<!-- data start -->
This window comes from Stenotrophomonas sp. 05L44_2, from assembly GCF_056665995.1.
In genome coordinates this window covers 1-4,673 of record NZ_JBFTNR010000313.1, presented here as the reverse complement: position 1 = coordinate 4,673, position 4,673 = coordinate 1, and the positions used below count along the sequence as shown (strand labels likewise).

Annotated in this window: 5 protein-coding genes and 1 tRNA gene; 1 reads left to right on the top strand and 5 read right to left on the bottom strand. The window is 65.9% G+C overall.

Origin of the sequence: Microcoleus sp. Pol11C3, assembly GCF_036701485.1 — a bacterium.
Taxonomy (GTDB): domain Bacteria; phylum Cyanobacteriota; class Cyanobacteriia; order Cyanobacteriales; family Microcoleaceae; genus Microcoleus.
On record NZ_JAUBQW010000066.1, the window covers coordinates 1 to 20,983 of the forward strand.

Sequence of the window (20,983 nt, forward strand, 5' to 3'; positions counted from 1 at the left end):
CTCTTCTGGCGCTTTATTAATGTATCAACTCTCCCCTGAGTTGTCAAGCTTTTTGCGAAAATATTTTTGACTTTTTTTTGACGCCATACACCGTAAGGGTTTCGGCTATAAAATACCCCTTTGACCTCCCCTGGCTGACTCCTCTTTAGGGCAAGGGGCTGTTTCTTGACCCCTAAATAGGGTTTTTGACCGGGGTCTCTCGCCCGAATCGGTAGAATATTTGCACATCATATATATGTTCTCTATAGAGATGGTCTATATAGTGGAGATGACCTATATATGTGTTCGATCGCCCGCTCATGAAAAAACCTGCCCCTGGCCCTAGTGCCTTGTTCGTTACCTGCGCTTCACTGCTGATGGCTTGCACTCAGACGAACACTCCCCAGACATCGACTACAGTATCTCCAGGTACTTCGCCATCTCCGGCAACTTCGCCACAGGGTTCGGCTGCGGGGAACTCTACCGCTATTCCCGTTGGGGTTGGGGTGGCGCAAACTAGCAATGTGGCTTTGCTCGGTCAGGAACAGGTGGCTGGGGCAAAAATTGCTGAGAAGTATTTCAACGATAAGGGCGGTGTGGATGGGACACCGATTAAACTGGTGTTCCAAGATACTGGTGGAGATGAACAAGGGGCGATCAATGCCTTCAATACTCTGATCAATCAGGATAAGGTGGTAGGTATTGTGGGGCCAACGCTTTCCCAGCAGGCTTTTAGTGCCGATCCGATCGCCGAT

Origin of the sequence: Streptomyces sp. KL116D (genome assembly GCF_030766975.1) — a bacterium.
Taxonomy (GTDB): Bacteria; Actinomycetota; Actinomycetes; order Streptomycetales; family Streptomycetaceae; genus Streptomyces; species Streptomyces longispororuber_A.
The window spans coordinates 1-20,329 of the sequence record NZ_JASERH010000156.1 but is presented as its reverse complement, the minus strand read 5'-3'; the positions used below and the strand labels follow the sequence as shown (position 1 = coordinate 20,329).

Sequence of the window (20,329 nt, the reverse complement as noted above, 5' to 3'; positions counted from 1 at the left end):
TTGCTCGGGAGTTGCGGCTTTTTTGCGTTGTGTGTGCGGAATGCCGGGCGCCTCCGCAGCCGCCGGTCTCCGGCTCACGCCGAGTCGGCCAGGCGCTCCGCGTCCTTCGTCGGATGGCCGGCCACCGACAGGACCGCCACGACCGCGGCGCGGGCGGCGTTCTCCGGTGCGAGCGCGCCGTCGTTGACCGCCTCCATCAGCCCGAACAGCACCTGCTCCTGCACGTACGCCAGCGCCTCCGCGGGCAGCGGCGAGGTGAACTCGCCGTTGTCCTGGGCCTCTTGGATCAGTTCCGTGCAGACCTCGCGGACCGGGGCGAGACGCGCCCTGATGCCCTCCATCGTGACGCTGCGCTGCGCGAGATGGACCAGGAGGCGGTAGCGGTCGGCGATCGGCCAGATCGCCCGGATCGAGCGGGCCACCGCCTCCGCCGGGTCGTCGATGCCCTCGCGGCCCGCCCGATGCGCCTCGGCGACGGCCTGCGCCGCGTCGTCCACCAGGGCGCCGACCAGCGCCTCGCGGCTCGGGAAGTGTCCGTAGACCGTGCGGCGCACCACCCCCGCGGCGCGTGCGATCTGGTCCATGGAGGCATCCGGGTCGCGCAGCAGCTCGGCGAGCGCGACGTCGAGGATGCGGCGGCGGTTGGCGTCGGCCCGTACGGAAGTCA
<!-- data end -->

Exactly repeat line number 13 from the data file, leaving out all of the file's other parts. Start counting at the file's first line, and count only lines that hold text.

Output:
TTGCTCGGGAGTTGCGGCTTTTTTGCGTTGTGTGTGCGGAATGCCGGGCGCCTCCGCAGCCGCCGGTCTCCGGCTCACGCCGAGTCGGCCAGGCGCTCCGCGTCCTTCGTCGGATGGCCGGCCACCGACAGGACCGCCACGACCGCGGCGCGGGCGGCGTTCTCCGGTGCGAGCGCGCCGTCGTTGACCGCCTCCATCAGCCCGAACAGCACCTGCTCCTGCACGTACGCCAGCGCCTCCGCGGGCAGCGGCGAGGTGAACTCGCCGTTGTCCTGGGCCTCTTGGATCAGTTCCGTGCAGACCTCGCGGACCGGGGCGAGACGCGCCCTGATGCCCTCCATCGTGACGCTGCGCTGCGCGAGATGGACCAGGAGGCGGTAGCGGTCGGCGATCGGCCAGATCGCCCGGATCGAGCGGGCCACCGCCTCCGCCGGGTCGTCGATGCCCTCGCGGCCCGCCCGATGCGCCTCGGCGACGGCCTGCGCCGCGTCGTCCACCAGGGCGCCGACCAGCGCCTCGCGGCTCGGGAAGTGTCCGTAGACCGTGCGGCGCACCACCCCCGCGGCGCGTGCGATCTGGTCCATGGAGGCATCCGGGTCGCGCAGCAGCTCGGCGAGCGCGACGTCGAGGATGCGGCGGCGGTTGGCGTCGGCCCGTACGGAAGTCA